Impaired dimensional selection but intact use of reward feedback during visual discrimination learning in Parkinson's disease

Rachel Swainson, D. Sengupta, T. Shetty, L. H. Watkins, B. A. Summers, B. J. Sahakian, C. E. Polkey, R. A. Barker, T. W. Robbins

Research output: Contribution to journalArticle

25 Citations (Scopus)

Abstract

It has been suggested that Parkinson's disease (PD) impairs the ability to learn on the basis of reward or reinforcing feedback i.e., by trial-and-error. In many learning tasks, particular 'dimensions' of stimulus information are relevant whilst others are irrelevant; therefore, efficient performance depends on identifying the dimensions of these 'compound' stimuli and selecting the relevant dimension for further processing. We investigated the ability of patients with PD, as well as patients with Huntington's disease and patients with frontal or temporal lobe lesions, to learn visual discriminations which required either a number of associations to be learned concurrently (the 'eight-pair' task) or the selection of information from compound stimuli (the 'five-dimension' task), both tasks being learned by trial-and-error.

None of the basal ganglia disorder patient groups was impaired on the eight-pair task, militating against a crucial role for these brain structures in trial-and-error learning per se. Patients with mild, medicated PD, but not unmedicated PD patients, were impaired at identifying all five feature dimensions in the five-dimension task, implying dopaminergic 'overdosing' of the ability to analyse compound stimuli in terms of their component dimensions. Temporal lobe lesion patients performed similarly, suggesting that the temporal lobe may be the site of the medication overdose effect. Patients with severe, medicated PD were impaired at compound discrimination learning on the five-dimension task in the absence of an underlying impairment in identifying component stimulus dimensions; this pattern resembled that seen in Huntington's disease and frontal lobe lesion patients, implying that fronto-striatal circuitry is involved in the formation of rules based upon selected stimulus dimensions. (c) 2006 Elsevier Ltd. All rights reserved.

Original languageEnglish
Pages (from-to)1290-1304
Number of pages14
JournalNeuropsychologia
Volume44
Issue number8
DOIs
Publication statusPublished - Mar 2006

Keywords

  • basal ganglia
  • cognition
  • dopamine overdose
  • frontal lobe
  • temporal lobe
  • Huntington's-Disease
  • cognitive deficits
  • temporal-lobe
  • dopaminergic medication
  • visuospatial memory
  • cortex
  • performance
  • modulation
  • mechanisms

Cite this

Impaired dimensional selection but intact use of reward feedback during visual discrimination learning in Parkinson's disease. / Swainson, Rachel; Sengupta, D.; Shetty, T.; Watkins, L. H.; Summers, B. A.; Sahakian, B. J.; Polkey, C. E.; Barker, R. A.; Robbins, T. W.

In: Neuropsychologia, Vol. 44, No. 8, 03.2006, p. 1290-1304.

Research output: Contribution to journalArticle

Swainson, R, Sengupta, D, Shetty, T, Watkins, LH, Summers, BA, Sahakian, BJ, Polkey, CE, Barker, RA & Robbins, TW 2006, 'Impaired dimensional selection but intact use of reward feedback during visual discrimination learning in Parkinson's disease' Neuropsychologia, vol. 44, no. 8, pp. 1290-1304. https://doi.org/10.1016/J.NEUROPSYCHOLOGIA.2006.01.028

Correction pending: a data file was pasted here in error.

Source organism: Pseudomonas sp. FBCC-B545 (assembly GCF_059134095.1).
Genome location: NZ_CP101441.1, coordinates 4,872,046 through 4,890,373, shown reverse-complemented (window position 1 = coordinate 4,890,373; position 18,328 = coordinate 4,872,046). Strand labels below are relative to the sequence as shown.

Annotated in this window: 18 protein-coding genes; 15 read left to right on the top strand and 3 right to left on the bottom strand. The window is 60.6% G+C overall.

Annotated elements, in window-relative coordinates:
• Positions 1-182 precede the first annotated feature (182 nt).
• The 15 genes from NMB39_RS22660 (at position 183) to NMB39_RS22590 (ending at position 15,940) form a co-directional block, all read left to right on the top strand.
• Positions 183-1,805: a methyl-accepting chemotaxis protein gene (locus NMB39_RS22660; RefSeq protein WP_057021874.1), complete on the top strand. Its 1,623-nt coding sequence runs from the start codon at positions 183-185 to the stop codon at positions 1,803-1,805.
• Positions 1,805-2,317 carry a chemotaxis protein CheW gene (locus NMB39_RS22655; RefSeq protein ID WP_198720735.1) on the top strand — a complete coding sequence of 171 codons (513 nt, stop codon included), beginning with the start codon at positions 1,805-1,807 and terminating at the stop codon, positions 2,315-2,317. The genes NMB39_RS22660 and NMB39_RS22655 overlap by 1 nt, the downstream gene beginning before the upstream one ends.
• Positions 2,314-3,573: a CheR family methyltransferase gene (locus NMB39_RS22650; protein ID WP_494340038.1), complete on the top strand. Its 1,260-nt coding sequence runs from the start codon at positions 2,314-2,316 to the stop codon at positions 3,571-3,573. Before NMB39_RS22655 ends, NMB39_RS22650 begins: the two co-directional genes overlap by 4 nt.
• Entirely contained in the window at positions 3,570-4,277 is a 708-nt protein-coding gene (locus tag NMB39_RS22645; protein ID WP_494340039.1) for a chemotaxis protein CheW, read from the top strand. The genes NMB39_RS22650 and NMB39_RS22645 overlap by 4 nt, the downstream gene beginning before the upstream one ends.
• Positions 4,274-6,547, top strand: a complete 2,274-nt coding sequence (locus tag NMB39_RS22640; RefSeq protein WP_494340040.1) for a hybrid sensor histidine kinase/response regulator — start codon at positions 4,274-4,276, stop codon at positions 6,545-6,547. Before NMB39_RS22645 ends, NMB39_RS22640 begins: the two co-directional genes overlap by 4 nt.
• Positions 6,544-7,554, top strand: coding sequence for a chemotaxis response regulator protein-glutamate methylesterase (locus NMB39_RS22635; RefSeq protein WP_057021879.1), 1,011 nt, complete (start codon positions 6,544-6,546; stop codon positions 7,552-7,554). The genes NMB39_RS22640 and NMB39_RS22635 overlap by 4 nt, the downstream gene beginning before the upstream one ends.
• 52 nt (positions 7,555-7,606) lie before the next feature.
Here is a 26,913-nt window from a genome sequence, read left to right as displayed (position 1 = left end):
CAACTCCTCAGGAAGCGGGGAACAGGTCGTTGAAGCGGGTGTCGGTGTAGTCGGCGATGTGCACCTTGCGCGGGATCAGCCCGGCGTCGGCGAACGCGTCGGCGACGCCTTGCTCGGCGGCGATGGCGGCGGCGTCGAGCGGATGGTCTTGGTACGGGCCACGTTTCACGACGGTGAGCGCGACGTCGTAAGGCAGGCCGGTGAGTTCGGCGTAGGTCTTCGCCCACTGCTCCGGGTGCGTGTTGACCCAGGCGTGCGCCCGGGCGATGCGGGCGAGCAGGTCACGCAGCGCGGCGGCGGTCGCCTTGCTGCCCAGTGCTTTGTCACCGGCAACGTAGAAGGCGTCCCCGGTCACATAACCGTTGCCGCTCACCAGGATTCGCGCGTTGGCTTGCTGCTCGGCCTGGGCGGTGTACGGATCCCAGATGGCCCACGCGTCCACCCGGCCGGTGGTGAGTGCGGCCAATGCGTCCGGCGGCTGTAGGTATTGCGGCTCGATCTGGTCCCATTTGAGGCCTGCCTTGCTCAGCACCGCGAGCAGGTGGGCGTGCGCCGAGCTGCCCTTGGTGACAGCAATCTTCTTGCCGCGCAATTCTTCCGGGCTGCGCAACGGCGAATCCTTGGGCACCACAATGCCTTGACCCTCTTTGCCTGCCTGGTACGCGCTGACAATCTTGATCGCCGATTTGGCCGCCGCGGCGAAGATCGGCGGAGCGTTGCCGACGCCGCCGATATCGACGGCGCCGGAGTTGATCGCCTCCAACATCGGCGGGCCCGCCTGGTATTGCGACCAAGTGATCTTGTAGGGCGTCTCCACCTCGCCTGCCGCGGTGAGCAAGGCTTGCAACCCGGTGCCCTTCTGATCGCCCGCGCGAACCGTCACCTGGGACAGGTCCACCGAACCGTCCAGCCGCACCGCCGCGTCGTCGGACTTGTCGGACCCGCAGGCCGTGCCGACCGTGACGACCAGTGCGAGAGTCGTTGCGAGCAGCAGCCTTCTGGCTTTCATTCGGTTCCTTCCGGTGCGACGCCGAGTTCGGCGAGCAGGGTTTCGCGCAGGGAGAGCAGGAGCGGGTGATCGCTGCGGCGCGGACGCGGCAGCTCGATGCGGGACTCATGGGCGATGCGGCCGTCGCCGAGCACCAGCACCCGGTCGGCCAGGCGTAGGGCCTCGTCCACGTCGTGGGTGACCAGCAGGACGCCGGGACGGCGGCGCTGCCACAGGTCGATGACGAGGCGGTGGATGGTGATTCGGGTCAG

Swainson, Rachel ; Sengupta, D. ; Shetty, T. ; Watkins, L. H. ; Summers, B. A. ; Sahakian, B. J. ; Polkey, C. E. ; Barker, R. A. ; Robbins, T. W. / Impaired dimensional selection but intact use of reward feedback during visual discrimination learning in Parkinson's disease. In: Neuropsychologia. 2006 ; Vol. 44, No. 8. pp. 1290-1304.
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AB - It has been suggested that Parkinson's disease (PD) impairs the ability to learn on the basis of reward or reinforcing feedback i.e., by trial-and-error. In many learning tasks, particular 'dimensions' of stimulus information are relevant whilst others are irrelevant; therefore, efficient performance depends on identifying the dimensions of these 'compound' stimuli and selecting the relevant dimension for further processing. We investigated the ability of patients with PD, as well as patients with Huntington's disease and patients with frontal or temporal lobe lesions, to learn visual discriminations which required either a number of associations to be learned concurrently (the 'eight-pair' task) or the selection of information from compound stimuli (the 'five-dimension' task), both tasks being learned by trial-and-error.None of the basal ganglia disorder patient groups was impaired on the eight-pair task, militating against a crucial role for these brain structures in trial-and-error learning per se. Patients with mild, medicated PD, but not unmedicated PD patients, were impaired at identifying all five feature dimensions in the five-dimension task, implying dopaminergic 'overdosing' of the ability to analyse compound stimuli in terms of their component dimensions. Temporal lobe lesion patients performed similarly, suggesting that the temporal lobe may be the site of the medication overdose effect. Patients with severe, medicated PD were impaired at compound discrimination learning on the five-dimension task in the absence of an underlying impairment in identifying component stimulus dimensions; this pattern resembled that seen in Huntington's disease and frontal lobe lesion patients, implying that fronto-striatal circuitry is involved in the formation of rules based upon selected stimulus dimensions. (c) 2006 Elsevier Ltd. All rights reserved.

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